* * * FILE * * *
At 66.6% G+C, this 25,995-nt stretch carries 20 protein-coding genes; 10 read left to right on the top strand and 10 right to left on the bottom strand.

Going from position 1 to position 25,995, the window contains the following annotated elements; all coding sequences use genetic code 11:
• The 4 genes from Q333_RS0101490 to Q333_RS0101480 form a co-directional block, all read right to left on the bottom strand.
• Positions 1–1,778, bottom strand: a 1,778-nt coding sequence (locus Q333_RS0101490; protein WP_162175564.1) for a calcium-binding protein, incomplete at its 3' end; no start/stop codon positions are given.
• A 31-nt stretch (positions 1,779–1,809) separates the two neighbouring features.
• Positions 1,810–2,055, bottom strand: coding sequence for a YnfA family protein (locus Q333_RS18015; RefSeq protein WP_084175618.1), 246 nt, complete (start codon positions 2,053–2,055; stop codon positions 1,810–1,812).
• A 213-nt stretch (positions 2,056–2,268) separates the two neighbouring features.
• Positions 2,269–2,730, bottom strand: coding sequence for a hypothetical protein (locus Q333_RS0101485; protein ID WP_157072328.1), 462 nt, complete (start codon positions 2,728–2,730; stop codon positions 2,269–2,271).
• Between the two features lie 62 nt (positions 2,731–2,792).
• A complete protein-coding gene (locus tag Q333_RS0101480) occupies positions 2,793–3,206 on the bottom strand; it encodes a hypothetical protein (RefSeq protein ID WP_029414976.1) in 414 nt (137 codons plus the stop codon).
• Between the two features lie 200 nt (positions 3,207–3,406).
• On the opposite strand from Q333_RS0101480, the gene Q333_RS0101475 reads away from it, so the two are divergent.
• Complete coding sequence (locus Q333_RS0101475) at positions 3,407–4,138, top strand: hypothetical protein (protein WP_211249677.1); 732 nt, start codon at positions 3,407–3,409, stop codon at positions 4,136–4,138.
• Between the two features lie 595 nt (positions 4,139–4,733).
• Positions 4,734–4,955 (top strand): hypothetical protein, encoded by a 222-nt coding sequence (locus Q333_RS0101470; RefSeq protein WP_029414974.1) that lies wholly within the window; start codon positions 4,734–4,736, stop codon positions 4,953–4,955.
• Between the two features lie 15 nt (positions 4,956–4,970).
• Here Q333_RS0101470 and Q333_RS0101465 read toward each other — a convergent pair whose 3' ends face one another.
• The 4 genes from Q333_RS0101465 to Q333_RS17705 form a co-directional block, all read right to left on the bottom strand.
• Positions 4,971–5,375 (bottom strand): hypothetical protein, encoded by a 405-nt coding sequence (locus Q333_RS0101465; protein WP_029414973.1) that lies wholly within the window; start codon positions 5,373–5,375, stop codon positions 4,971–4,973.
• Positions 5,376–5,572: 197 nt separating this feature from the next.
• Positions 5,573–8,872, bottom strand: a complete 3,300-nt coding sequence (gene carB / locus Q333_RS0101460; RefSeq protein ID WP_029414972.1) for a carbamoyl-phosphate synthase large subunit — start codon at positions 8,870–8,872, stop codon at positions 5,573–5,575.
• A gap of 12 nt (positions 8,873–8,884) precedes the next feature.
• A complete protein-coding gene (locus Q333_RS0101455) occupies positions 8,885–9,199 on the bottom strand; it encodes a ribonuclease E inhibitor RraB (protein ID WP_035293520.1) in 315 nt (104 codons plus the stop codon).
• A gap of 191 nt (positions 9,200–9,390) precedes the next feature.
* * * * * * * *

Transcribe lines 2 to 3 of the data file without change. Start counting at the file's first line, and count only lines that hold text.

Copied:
Going from position 1 to position 25,995, the window contains the following annotated elements; all coding sequences use genetic code 11:
• The 4 genes from Q333_RS0101490 to Q333_RS0101480 form a co-directional block, all read right to left on the bottom strand.